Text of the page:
Gorky, Kandinsky Works to Make First Public Appearance Since 1970s at Sotheby’s London

Gorky, Kandinsky Works to Make First Public Appearance Since 1970s at Sotheby’s London
Marketplace

Two extremely rare works by abstract expressionist pioneers, Arshile Gorky and Wassily Kandinsky, both from the collection of the same private European owner, will make their auction debut at Sotheby’s modern and contemporary art evening sale in London on March 25. The works are expected to bring in a collective £3.7 million, and they have not been publicly seen since the 1970s when they were acquired by the current collector.

The Gorky work depicting a female figure was made between 1940 and 1941 as part of his “Garden in Sochi” series from the early ’40s. The series relates to the theme of Gorky’s childhood memories in his native country Armenia where the artist was inspired by memories of his father’s garden and farm. Two works from the series are in the Museum of Modern Art’s collection.

Gorky’s foray in the 1920s into abstraction was largely influenced by modernists like Picasso and Kandinsky. By the 1940s however, he was drawing inspiration from European Surrealists, like Joan Miró, André Masson, and Matta. According to Sotheby’s, high-quality works by Gorky rarely make it to auction. Good Afternoon, Mrs. Lincoln from the collection of Barney Ebsworth set the artist’s record at Christie’s New York in 2018, selling for $14 million. The Arshile Gorky Foundation is in the process of completing a major catalogue raisonné of the artist’s complete works.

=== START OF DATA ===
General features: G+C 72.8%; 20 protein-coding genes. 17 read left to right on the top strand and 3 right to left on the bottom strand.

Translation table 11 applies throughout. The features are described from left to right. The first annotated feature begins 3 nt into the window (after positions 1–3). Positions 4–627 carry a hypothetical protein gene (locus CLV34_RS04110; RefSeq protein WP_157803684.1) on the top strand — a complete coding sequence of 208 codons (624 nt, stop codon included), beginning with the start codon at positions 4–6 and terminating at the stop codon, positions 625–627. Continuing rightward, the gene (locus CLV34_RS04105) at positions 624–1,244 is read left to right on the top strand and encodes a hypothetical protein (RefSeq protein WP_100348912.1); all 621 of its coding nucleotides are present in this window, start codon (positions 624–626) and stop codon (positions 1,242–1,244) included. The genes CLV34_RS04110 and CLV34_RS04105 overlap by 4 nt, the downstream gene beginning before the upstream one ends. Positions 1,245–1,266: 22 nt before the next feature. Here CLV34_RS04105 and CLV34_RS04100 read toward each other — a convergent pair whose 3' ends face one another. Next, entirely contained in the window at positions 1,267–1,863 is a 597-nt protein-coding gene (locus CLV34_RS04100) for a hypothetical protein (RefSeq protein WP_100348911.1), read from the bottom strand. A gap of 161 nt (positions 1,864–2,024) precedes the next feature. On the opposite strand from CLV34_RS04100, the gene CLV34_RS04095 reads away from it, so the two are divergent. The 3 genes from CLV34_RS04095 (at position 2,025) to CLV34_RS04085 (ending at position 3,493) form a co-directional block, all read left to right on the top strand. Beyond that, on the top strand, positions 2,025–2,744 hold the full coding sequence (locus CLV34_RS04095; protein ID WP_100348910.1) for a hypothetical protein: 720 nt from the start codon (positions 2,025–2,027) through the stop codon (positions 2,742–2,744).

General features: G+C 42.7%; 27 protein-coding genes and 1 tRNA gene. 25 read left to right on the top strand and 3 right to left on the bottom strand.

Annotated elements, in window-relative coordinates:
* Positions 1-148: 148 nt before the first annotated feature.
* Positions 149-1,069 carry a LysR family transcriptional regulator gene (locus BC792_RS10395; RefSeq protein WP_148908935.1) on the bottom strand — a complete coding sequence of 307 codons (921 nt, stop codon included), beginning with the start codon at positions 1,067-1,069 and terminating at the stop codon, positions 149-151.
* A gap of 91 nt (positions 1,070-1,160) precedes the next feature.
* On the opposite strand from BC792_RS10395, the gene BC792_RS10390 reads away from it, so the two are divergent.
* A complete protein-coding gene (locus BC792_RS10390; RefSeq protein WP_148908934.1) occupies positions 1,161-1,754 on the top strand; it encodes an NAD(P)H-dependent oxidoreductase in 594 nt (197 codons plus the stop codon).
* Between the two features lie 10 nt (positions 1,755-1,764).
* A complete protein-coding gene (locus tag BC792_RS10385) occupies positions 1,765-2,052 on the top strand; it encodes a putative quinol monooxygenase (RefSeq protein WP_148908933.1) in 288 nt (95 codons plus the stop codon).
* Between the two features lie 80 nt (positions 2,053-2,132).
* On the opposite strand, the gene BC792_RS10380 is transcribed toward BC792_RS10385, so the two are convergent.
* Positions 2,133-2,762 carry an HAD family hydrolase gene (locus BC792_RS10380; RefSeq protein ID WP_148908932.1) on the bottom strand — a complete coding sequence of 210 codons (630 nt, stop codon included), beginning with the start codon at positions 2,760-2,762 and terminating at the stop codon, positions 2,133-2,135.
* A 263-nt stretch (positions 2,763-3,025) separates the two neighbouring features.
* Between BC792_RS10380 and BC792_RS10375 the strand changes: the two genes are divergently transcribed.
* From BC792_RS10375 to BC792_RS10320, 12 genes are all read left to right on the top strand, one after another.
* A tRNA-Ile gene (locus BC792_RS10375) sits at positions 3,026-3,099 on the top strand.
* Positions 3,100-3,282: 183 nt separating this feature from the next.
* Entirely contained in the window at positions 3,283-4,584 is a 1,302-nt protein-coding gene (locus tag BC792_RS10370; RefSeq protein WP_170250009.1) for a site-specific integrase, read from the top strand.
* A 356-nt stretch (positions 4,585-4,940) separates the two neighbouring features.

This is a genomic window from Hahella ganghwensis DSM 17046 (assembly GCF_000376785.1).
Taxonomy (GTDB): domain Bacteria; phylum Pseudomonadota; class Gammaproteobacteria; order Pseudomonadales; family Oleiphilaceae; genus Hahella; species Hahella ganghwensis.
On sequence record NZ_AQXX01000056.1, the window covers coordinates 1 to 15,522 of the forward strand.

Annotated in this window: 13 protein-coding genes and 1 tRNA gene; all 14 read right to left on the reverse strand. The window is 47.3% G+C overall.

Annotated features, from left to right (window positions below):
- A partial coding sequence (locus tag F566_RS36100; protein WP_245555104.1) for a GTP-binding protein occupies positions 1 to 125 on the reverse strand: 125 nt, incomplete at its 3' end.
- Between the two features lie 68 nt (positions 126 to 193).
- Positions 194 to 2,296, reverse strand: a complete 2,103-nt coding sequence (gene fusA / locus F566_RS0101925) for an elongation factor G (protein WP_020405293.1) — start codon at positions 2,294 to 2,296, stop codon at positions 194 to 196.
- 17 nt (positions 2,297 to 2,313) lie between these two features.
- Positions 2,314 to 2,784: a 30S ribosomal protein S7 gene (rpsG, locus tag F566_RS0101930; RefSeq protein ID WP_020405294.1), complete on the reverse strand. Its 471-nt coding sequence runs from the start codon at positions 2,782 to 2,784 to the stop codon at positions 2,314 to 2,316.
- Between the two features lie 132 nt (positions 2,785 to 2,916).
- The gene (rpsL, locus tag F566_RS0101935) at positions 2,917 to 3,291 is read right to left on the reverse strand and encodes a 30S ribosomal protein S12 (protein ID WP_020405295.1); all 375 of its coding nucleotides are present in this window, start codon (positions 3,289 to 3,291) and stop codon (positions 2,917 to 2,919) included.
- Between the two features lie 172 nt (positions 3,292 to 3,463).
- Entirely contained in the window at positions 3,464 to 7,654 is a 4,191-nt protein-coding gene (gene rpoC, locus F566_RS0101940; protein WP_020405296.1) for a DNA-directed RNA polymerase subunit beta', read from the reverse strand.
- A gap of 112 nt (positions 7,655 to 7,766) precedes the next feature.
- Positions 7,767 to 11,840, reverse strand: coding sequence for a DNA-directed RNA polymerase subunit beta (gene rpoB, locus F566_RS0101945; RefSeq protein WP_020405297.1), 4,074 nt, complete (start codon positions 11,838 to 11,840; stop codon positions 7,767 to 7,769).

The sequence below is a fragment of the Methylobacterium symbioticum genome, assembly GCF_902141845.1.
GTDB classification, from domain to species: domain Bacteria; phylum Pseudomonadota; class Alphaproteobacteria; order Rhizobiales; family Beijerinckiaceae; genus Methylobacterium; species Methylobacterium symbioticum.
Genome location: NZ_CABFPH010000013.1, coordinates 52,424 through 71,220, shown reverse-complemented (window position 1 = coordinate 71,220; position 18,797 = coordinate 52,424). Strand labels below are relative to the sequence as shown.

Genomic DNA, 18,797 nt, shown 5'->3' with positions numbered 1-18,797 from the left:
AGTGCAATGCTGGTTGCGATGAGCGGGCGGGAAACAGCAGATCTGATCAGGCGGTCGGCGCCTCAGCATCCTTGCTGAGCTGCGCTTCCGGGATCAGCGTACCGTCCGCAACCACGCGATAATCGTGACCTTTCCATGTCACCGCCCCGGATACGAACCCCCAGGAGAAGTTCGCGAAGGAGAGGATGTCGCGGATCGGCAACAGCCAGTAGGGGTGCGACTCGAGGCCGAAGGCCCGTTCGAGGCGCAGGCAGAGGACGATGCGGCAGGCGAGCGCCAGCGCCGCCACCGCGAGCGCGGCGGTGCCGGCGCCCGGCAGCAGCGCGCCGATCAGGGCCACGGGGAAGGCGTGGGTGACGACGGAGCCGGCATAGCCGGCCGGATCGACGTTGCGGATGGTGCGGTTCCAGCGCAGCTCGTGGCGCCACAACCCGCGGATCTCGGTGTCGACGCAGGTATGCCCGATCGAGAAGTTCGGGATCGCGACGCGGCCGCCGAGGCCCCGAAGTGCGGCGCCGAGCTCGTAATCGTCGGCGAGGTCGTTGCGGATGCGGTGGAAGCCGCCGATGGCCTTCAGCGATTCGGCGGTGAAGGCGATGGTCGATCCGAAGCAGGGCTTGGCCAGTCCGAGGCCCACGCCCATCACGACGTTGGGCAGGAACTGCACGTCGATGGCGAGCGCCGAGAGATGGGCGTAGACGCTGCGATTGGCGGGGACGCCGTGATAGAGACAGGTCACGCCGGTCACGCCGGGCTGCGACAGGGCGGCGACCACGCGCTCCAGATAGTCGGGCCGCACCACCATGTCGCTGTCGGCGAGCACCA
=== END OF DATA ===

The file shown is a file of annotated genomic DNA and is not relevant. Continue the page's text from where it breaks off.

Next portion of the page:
Quadrat (Square)
Wassily Kandinsky, Quadrat (Square), 1927

Kandinsky on the other hand completed his work, Quatre (Square) in 1927, roughly around the same time the artist developed his theory of abstraction, and following his invitation to join the Bauhaus school in 1921. The work features a checkerboard-like form that is warped to appear as though it recedes into space.

The current owner acquired the Gorky from Galleria Galatea in Turin, Italy, in 1971, and the Kandinsky was bought in 1975 through Galerie Maeght in Paris. Before its purchase, the Gorky work was shown widely throughout the postwar period, first at the Whitney Museum in 1951, then at MoMA in 1962, Tate Modern in 1965, and at the Metropolitan Museum of Art in 1969. The Kandinsky was featured at the Guggenheim Museum in 1963, the Fondation Maeght in 1966, and the Louisiana Museum of Modern Art in 1971 before being acquired by its current owner.

The March 25 evening sale will also include works by Paul Klee, Jean Dubuffet, Wols, and Jean Fautrier.

Edited 3 February for grammatical error.